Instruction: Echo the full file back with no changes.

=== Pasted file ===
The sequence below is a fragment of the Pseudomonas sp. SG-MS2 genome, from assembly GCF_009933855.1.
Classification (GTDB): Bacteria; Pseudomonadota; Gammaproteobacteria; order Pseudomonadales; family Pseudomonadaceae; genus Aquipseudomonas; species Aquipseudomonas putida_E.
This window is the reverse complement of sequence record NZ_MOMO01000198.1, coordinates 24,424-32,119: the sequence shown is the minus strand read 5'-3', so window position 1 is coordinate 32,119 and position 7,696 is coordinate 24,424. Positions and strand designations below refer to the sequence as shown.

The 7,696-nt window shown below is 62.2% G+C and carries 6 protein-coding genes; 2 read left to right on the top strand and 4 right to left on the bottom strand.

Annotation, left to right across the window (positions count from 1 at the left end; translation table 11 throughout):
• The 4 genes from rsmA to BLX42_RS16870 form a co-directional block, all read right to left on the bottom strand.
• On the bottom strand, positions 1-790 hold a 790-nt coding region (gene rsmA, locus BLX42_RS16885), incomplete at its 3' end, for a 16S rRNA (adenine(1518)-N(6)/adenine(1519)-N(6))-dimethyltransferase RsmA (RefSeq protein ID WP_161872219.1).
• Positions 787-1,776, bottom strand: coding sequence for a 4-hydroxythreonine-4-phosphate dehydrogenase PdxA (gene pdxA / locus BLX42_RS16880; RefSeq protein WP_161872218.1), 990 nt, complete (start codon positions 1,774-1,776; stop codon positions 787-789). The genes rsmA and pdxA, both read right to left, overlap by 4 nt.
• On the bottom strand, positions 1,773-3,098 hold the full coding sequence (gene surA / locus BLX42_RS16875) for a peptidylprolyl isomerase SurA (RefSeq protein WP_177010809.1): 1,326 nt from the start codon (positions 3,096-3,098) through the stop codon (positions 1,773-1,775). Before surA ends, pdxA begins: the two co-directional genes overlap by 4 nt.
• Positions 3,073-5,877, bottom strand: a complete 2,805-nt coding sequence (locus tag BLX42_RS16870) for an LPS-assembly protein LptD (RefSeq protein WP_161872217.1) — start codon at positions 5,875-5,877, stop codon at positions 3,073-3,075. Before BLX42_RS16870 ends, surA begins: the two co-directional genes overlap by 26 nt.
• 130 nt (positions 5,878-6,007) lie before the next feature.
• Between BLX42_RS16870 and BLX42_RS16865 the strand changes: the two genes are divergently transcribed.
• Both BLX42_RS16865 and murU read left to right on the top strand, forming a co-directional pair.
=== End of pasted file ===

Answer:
The sequence below is a fragment of the Pseudomonas sp. SG-MS2 genome, from assembly GCF_009933855.1.
Classification (GTDB): Bacteria; Pseudomonadota; Gammaproteobacteria; order Pseudomonadales; family Pseudomonadaceae; genus Aquipseudomonas; species Aquipseudomonas putida_E.
This window is the reverse complement of sequence record NZ_MOMO01000198.1, coordinates 24,424-32,119: the sequence shown is the minus strand read 5'-3', so window position 1 is coordinate 32,119 and position 7,696 is coordinate 24,424. Positions and strand designations below refer to the sequence as shown.

The 7,696-nt window shown below is 62.2% G+C and carries 6 protein-coding genes; 2 read left to right on the top strand and 4 right to left on the bottom strand.

Annotation, left to right across the window (positions count from 1 at the left end; translation table 11 throughout):
• The 4 genes from rsmA to BLX42_RS16870 form a co-directional block, all read right to left on the bottom strand.
• On the bottom strand, positions 1-790 hold a 790-nt coding region (gene rsmA, locus BLX42_RS16885), incomplete at its 3' end, for a 16S rRNA (adenine(1518)-N(6)/adenine(1519)-N(6))-dimethyltransferase RsmA (RefSeq protein ID WP_161872219.1).
• Positions 787-1,776, bottom strand: coding sequence for a 4-hydroxythreonine-4-phosphate dehydrogenase PdxA (gene pdxA / locus BLX42_RS16880; RefSeq protein WP_161872218.1), 990 nt, complete (start codon positions 1,774-1,776; stop codon positions 787-789). The genes rsmA and pdxA, both read right to left, overlap by 4 nt.
• On the bottom strand, positions 1,773-3,098 hold the full coding sequence (gene surA / locus BLX42_RS16875) for a peptidylprolyl isomerase SurA (RefSeq protein WP_177010809.1): 1,326 nt from the start codon (positions 3,096-3,098) through the stop codon (positions 1,773-1,775). Before surA ends, pdxA begins: the two co-directional genes overlap by 4 nt.
• Positions 3,073-5,877, bottom strand: a complete 2,805-nt coding sequence (locus tag BLX42_RS16870) for an LPS-assembly protein LptD (RefSeq protein WP_161872217.1) — start codon at positions 5,875-5,877, stop codon at positions 3,073-3,075. Before BLX42_RS16870 ends, surA begins: the two co-directional genes overlap by 26 nt.
• 130 nt (positions 5,878-6,007) lie before the next feature.
• Between BLX42_RS16870 and BLX42_RS16865 the strand changes: the two genes are divergently transcribed.
• Both BLX42_RS16865 and murU read left to right on the top strand, forming a co-directional pair.